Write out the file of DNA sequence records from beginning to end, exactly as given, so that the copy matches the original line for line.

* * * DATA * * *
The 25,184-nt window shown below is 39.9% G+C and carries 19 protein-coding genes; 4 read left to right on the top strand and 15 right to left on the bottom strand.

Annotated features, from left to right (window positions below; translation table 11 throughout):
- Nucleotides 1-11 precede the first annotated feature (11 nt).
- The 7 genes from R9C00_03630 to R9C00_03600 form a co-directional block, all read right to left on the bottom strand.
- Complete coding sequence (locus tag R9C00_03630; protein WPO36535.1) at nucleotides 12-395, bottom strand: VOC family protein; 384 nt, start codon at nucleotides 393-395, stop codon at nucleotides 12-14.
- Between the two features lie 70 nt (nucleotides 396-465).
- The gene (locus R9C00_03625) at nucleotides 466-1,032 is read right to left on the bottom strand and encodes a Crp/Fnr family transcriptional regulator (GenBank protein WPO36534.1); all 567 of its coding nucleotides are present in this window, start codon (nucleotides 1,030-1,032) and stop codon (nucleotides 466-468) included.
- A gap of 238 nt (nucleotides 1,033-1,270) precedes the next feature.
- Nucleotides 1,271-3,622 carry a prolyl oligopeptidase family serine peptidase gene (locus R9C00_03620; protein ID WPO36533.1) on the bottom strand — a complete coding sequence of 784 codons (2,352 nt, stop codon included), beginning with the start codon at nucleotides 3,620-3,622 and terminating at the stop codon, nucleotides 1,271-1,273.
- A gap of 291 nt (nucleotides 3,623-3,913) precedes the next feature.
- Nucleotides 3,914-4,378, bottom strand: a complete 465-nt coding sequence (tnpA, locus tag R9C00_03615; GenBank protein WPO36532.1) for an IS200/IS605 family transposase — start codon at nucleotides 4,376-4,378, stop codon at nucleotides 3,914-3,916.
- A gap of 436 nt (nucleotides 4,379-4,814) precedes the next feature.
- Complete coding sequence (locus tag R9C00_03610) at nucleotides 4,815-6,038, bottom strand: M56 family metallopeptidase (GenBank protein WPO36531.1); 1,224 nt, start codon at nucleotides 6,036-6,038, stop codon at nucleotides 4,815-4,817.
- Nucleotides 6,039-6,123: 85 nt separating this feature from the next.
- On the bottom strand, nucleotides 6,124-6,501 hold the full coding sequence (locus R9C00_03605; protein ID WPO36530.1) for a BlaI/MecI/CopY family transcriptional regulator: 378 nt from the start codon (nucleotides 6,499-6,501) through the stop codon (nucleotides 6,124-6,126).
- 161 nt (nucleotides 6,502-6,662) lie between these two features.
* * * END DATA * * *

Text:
The 25,184-nt window shown below is 39.9% G+C and carries 19 protein-coding genes; 4 read left to right on the top strand and 15 right to left on the bottom strand.

Annotated features, from left to right (window positions below; translation table 11 throughout):
- Nucleotides 1-11 precede the first annotated feature (11 nt).
- The 7 genes from R9C00_03630 to R9C00_03600 form a co-directional block, all read right to left on the bottom strand.
- Complete coding sequence (locus tag R9C00_03630; protein WPO36535.1) at nucleotides 12-395, bottom strand: VOC family protein; 384 nt, start codon at nucleotides 393-395, stop codon at nucleotides 12-14.
- Between the two features lie 70 nt (nucleotides 396-465).
- The gene (locus R9C00_03625) at nucleotides 466-1,032 is read right to left on the bottom strand and encodes a Crp/Fnr family transcriptional regulator (GenBank protein WPO36534.1); all 567 of its coding nucleotides are present in this window, start codon (nucleotides 1,030-1,032) and stop codon (nucleotides 466-468) included.
- A gap of 238 nt (nucleotides 1,033-1,270) precedes the next feature.
- Nucleotides 1,271-3,622 carry a prolyl oligopeptidase family serine peptidase gene (locus R9C00_03620; protein ID WPO36533.1) on the bottom strand — a complete coding sequence of 784 codons (2,352 nt, stop codon included), beginning with the start codon at nucleotides 3,620-3,622 and terminating at the stop codon, nucleotides 1,271-1,273.
- A gap of 291 nt (nucleotides 3,623-3,913) precedes the next feature.
- Nucleotides 3,914-4,378, bottom strand: a complete 465-nt coding sequence (tnpA, locus tag R9C00_03615; GenBank protein WPO36532.1) for an IS200/IS605 family transposase — start codon at nucleotides 4,376-4,378, stop codon at nucleotides 3,914-3,916.
- A gap of 436 nt (nucleotides 4,379-4,814) precedes the next feature.
- Complete coding sequence (locus tag R9C00_03610) at nucleotides 4,815-6,038, bottom strand: M56 family metallopeptidase (GenBank protein WPO36531.1); 1,224 nt, start codon at nucleotides 6,036-6,038, stop codon at nucleotides 4,815-4,817.
- Nucleotides 6,039-6,123: 85 nt separating this feature from the next.
- On the bottom strand, nucleotides 6,124-6,501 hold the full coding sequence (locus R9C00_03605; protein ID WPO36530.1) for a BlaI/MecI/CopY family transcriptional regulator: 378 nt from the start codon (nucleotides 6,499-6,501) through the stop codon (nucleotides 6,124-6,126).
- 161 nt (nucleotides 6,502-6,662) lie between these two features.